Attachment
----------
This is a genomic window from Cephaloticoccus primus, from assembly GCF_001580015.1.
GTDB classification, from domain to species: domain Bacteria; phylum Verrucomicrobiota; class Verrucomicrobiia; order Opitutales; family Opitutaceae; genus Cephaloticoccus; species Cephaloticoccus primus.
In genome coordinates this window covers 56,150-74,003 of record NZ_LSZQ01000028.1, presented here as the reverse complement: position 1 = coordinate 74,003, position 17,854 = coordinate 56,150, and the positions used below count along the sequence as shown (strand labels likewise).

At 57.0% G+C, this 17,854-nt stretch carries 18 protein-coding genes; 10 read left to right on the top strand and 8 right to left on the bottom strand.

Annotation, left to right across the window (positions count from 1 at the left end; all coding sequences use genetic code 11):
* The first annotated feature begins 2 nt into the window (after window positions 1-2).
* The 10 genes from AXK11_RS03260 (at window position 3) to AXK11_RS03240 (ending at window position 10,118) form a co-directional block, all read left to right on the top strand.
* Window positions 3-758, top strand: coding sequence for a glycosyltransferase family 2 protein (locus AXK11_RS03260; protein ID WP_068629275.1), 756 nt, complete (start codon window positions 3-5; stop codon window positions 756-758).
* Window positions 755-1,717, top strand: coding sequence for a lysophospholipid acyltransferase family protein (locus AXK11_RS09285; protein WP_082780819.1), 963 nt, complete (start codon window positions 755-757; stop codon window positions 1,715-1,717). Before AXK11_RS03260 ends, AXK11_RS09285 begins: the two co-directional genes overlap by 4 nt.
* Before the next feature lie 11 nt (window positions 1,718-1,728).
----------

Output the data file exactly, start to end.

This is a genomic window from Cephaloticoccus primus, from assembly GCF_001580015.1.
GTDB classification, from domain to species: domain Bacteria; phylum Verrucomicrobiota; class Verrucomicrobiia; order Opitutales; family Opitutaceae; genus Cephaloticoccus; species Cephaloticoccus primus.
In genome coordinates this window covers 56,150-74,003 of record NZ_LSZQ01000028.1, presented here as the reverse complement: position 1 = coordinate 74,003, position 17,854 = coordinate 56,150, and the positions used below count along the sequence as shown (strand labels likewise).

At 57.0% G+C, this 17,854-nt stretch carries 18 protein-coding genes; 10 read left to right on the top strand and 8 right to left on the bottom strand.

Annotation, left to right across the window (positions count from 1 at the left end; all coding sequences use genetic code 11):
* The first annotated feature begins 2 nt into the window (after window positions 1-2).
* The 10 genes from AXK11_RS03260 (at window position 3) to AXK11_RS03240 (ending at window position 10,118) form a co-directional block, all read left to right on the top strand.
* Window positions 3-758, top strand: coding sequence for a glycosyltransferase family 2 protein (locus AXK11_RS03260; protein ID WP_068629275.1), 756 nt, complete (start codon window positions 3-5; stop codon window positions 756-758).
* Window positions 755-1,717, top strand: coding sequence for a lysophospholipid acyltransferase family protein (locus AXK11_RS09285; protein WP_082780819.1), 963 nt, complete (start codon window positions 755-757; stop codon window positions 1,715-1,717). Before AXK11_RS03260 ends, AXK11_RS09285 begins: the two co-directional genes overlap by 4 nt.
* Before the next feature lie 11 nt (window positions 1,718-1,728).